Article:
I had a therapy session last week for PTSD. When I first started therapy, my emotions were shut down and I talked about trauma like I was a news reporter - factual without emotion. But last time I cried and cried.
I said, "I'm such a failure - failed in my career, can't work full-time, divorced, hardly see my son, own practically nothing."
The psychologist replied, "You're not a failure. You have bipolar disorder and trauma which has made things very difficult for you. You've been doing the best you can."
After the therapy session, I had vivid dreams and sleep hallucinations. The hallucinations are like intense dreams but I'm partly awake and have strong sensory sensations - they can be terrifying. Some of the imagery was metaphor of carrying a heavy load that threatened to throw me off a cliff. I haven't worked out how to let go of the heavy burden. But painting and writing helps me process things and I've come a long way since I was hospitalised and diagnosed with bipolar disorder four years ago at the age of 42, even though I've had symptoms since my late teens.
The day after the therapy session, I decided to do a painting. I hadn't painted in weeks because I struggled to do anything with an episode of depression. I wanted to try paint a bird. I'd only done a few digital paintings of birds in the past. I only recently picked up paint brushes after not having painted for many years.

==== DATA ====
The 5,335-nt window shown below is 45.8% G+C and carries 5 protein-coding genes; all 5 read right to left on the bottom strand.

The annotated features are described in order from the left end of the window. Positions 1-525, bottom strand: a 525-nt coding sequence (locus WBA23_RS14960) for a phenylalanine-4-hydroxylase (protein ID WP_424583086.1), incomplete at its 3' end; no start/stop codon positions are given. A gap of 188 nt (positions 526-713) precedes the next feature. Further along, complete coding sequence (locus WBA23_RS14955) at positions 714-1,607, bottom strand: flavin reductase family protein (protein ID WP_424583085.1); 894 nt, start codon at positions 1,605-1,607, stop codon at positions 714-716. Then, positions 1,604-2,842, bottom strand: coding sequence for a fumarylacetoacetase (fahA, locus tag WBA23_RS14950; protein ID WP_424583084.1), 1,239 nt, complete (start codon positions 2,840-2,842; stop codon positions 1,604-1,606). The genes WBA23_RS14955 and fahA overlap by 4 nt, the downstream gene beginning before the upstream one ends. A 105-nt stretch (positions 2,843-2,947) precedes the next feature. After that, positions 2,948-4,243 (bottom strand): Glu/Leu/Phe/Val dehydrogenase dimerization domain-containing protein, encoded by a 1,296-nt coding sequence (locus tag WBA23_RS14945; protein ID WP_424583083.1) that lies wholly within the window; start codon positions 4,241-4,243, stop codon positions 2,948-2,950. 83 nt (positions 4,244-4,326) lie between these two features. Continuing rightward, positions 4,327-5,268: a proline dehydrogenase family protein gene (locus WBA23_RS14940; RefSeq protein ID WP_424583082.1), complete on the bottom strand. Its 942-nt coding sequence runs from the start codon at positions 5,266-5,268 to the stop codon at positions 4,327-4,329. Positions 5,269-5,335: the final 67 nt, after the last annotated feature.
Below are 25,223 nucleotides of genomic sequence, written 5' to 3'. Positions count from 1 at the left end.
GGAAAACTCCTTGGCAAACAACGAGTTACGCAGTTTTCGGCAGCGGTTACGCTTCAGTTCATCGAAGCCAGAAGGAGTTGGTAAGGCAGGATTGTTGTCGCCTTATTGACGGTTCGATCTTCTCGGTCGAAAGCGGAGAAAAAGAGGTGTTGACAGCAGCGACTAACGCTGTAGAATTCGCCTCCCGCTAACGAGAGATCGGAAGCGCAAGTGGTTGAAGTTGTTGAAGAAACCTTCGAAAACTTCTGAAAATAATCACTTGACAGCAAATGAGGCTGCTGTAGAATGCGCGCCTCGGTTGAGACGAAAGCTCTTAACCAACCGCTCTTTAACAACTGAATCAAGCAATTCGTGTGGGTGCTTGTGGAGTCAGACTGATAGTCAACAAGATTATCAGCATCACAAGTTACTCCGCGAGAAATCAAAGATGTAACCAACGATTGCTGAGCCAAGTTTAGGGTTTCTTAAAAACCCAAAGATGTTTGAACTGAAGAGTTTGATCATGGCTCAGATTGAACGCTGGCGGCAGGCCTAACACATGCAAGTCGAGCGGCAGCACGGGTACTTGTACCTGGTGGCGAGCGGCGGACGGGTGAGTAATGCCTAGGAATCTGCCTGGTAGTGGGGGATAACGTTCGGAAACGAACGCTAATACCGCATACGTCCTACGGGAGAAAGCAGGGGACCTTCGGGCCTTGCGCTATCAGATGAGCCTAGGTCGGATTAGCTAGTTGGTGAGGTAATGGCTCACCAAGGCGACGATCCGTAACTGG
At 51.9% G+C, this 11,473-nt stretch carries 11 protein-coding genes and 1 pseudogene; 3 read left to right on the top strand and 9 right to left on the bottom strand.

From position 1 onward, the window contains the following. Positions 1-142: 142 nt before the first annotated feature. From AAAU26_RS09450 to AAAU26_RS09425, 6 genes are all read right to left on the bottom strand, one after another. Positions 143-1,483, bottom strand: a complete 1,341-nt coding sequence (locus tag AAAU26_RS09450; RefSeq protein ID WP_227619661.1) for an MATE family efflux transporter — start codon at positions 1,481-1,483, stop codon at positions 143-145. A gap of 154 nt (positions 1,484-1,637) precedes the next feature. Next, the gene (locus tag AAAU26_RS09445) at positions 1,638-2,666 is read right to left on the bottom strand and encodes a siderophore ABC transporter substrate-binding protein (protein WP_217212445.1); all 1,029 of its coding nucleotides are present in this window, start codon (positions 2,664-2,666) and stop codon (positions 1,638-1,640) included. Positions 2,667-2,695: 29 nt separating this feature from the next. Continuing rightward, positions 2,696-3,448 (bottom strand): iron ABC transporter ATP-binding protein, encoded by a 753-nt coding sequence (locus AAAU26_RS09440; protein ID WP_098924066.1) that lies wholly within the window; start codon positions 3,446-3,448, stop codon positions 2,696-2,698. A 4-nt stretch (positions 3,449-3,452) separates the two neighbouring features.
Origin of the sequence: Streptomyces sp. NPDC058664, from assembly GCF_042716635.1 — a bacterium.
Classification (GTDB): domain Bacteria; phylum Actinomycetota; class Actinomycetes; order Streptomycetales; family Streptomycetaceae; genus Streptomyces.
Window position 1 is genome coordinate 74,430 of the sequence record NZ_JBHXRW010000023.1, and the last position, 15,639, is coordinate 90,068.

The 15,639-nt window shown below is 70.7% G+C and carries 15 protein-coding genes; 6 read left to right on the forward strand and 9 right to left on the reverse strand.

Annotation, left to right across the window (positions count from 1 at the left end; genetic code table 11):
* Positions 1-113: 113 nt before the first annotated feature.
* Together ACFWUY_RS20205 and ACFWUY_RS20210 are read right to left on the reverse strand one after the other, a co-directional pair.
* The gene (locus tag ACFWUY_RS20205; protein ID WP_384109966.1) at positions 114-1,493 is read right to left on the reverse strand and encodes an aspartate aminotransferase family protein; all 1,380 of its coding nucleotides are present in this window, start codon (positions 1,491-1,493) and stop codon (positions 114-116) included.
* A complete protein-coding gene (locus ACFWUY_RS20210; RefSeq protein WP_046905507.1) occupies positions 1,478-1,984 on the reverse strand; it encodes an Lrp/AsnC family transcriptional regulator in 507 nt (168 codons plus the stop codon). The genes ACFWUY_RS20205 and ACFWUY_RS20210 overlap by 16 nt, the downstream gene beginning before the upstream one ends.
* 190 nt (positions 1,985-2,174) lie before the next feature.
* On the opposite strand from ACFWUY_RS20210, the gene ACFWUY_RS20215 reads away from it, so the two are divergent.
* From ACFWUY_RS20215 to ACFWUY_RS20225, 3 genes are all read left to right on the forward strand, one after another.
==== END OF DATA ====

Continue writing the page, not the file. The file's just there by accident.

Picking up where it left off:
I chose more muted colours than usual and used a reference photo of a Tui I took when I went for a walk around the botanical gardens. Painting is relaxing for me - quite meditative. I found it calming when my mind was manic and it has helped me process traumatic experiences on my own while I was waiting a long time to see a trauma psychologist.
I think the Tui looks a bit sad - mainly its eye. Its shoulders are hunched like it's carrying a heavy load. I painted it in autumn colours even though it's a summer composition. It's facing away from the viewer. I called it Mixed Seasons because it's like a mixture of seasons, much like mixed moods with bipolar. My paintings reflect my moods and emotions, even if I shut off my emotions. That's why I've found painting and writing to be therapeutic - it has expressed how I've felt, even if I've just splattered paint on paper or scribbled with a pen or typed a few paragraphs.
This Tui might be sad at times, but this Tui will find her voice to sing again.
Xanthe finds creative expression including writing and painting to be therapeutic and helps her to manage her diagnoses of bipolar disorder and post-traumatic stress disorder (PTSD).